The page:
Author Archives: Jack Plane

About Jack Plane

Formerly from the UK, Jack is a retired antiques dealer and self-taught woodworker, now living in Australia.

Picture This CVII

Harlequin tables initially enjoyed popularity from the second quarter of the eighteenth-century. Several examples are known to have been made by John Channon and Thomas Potter – both esteemed London cabinetmakers. The tables’ tri-fold tops (fig. 1) successively open to … Continue reading

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Easter Fare

Although they have been on sale in most of the major supermarkets since Boxing Day, cross buns were traditionally eaten on Good Friday. In the eighteenth-century, cross buns were sold hot, door-to-door (fig. 1). Fig. 1. Thomas Rowlandson, Cries of … Continue reading

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A George II Walnut Serpentine Chest – Part Seven

The external surfaces of the chest were washed down with hot soapy water to remove any wayward glue, grime and fingerprints. The chest was then stained and the first lick of spirit varnish applied to seal it (fig. 1). The … Continue reading

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The Vagaries of Mounting Ladies

Whilst viewing an estate clearance sale recently, a few old tack room fittings and stable accessories reminded me of some of the esoteric accoutrements so beloved of wealthy eighteenth- and early nineteenth-century equestrians. Fig. 1. Extravagant mahogany boot jack by … Continue reading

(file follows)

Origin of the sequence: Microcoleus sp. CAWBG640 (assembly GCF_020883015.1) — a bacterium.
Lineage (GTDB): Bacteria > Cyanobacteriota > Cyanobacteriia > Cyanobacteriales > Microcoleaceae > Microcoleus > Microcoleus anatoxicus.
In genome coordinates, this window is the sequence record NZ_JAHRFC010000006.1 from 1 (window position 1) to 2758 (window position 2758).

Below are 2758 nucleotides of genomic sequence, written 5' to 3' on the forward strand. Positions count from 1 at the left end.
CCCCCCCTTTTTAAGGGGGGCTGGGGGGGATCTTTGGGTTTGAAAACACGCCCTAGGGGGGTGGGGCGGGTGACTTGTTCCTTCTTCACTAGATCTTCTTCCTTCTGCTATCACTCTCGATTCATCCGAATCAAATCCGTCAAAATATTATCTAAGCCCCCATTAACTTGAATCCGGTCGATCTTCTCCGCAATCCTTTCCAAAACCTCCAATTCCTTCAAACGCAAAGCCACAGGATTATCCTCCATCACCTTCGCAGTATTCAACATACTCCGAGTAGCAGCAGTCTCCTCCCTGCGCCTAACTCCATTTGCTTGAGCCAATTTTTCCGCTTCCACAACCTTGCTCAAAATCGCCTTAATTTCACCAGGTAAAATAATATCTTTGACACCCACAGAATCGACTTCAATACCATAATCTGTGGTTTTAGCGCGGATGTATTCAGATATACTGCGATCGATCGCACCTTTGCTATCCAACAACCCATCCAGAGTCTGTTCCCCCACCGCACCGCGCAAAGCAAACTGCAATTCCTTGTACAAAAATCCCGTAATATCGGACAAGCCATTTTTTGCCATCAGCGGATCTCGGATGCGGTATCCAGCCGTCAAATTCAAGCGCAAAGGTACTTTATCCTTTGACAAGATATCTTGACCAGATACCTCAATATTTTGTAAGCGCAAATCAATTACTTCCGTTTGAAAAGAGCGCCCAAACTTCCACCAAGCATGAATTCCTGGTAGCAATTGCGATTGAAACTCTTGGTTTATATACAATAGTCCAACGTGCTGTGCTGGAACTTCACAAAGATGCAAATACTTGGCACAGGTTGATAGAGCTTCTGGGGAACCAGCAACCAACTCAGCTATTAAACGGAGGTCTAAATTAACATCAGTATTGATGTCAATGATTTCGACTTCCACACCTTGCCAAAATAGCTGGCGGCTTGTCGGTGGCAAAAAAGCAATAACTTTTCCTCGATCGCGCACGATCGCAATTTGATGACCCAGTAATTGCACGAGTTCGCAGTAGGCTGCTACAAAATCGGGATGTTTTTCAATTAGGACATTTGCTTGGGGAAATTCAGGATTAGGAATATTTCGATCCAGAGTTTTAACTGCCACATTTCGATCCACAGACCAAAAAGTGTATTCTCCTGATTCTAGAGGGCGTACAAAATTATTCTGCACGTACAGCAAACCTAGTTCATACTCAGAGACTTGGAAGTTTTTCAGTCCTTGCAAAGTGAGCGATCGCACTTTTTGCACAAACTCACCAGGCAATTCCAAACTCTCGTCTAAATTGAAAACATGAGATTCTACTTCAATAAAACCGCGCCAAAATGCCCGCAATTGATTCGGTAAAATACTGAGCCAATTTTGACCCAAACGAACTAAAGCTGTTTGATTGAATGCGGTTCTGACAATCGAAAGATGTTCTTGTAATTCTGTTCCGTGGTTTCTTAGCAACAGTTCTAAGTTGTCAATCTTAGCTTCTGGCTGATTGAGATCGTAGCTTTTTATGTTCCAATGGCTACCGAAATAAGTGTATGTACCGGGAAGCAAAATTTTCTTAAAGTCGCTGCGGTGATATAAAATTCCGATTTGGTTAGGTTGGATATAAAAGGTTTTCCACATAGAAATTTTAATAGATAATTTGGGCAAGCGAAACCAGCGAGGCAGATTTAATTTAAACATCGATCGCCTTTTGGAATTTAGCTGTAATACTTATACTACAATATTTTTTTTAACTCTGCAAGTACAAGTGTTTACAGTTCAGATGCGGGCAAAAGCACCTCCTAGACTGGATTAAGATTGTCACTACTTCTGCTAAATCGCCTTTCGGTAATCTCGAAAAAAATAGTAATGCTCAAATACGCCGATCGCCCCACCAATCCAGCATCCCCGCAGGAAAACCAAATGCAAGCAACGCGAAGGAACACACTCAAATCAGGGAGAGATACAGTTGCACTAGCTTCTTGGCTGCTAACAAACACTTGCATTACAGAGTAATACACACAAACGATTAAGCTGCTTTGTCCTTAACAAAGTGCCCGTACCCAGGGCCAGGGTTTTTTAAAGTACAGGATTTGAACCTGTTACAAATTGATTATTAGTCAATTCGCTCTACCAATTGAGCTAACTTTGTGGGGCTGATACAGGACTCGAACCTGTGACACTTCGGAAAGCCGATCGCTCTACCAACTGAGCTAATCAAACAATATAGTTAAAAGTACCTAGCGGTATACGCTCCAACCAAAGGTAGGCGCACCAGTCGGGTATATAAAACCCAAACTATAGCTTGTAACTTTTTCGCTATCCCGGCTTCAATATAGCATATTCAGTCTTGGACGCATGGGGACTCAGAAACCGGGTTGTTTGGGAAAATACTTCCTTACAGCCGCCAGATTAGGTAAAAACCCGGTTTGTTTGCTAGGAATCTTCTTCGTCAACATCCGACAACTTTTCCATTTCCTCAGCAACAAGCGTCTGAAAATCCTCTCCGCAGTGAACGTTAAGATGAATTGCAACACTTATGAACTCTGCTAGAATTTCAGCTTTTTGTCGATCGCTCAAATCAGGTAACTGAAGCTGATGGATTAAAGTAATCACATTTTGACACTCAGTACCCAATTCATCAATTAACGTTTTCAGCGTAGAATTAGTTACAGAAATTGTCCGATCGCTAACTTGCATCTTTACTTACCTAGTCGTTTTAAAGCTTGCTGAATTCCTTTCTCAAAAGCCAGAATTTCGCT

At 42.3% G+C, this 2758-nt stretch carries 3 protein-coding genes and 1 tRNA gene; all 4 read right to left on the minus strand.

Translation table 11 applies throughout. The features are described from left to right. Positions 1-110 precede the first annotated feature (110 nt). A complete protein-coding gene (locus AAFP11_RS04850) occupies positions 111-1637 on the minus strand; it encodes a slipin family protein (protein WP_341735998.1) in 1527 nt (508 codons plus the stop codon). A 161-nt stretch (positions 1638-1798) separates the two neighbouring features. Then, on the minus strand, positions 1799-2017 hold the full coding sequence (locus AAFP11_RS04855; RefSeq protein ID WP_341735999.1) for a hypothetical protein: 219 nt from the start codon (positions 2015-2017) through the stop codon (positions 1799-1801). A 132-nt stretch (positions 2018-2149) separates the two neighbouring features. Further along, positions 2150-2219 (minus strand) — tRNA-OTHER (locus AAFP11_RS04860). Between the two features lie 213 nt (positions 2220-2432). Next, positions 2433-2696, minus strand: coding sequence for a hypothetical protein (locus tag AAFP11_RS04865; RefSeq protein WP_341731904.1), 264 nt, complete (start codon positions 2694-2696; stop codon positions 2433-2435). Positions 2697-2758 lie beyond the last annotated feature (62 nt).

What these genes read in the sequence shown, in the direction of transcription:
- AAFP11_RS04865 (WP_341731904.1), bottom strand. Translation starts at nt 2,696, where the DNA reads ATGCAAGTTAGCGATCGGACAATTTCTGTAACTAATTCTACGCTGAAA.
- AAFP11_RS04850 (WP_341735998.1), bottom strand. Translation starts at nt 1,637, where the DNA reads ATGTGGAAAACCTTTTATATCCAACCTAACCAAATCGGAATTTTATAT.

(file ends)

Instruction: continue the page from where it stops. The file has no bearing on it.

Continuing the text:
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Picture This CVI

When preparing another post recently, I noticed something a little peculiar about this rather glorious chest of drawers (fig. 1). Study figures 1, 2 & 3 for the foible before scrolling down to figure 4. Fig. 1. “George II mahogany … Continue reading

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Patches II

Having read the earlier post Patches, Pablo Bronstein sent me a few pictures of a walnut escritoire in his possession with an unusual patch in its lower left side (figs. 1 & 2). Fig. 1. Inlaid quadrant ebony stringing. (Pablo … Continue reading

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A George II Walnut Serpentine Chest – Part Six

Eighteenth-century bow and serpentine drawer fronts were constructed in one of two ways: The most basic method was to simply saw the sweeping shape out of the solid (fig. 1). The other technique (to minimise distortion and ultimately, poor fit) … Continue reading

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Picture This CV

… where decay and fashion collide. Joyner-made late seventeenth-century chests of drawers employed pegged, frame-and-panel construction methods adapted from coetaneous building technology. The four stiles extend beneath the base moulding, raising the carcase clear of uneven, damp floors (fig. 1). … Continue reading

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A George II Walnut Serpentine Chest – Part Five

I prepared the triangular packers for the recesses in the canted corners and sawed the frets out of pre-sized 1/8″ (3.2mm) thick veneer (fig. 1). Fig. 1. Walnut packers and frets. Once the corner packers were glued in place, I … Continue reading

Posted in Case Furniture, Furniture Making | Tagged , | 20 Comments

One Million

I began this blog on the 14th of September 2009 primarily to keep my far-flung family apprised of my activities. The power of Google slowly started directing strangers to my blog from all corners of the globe and then one … Continue reading

Posted in Distractions | 17 Comments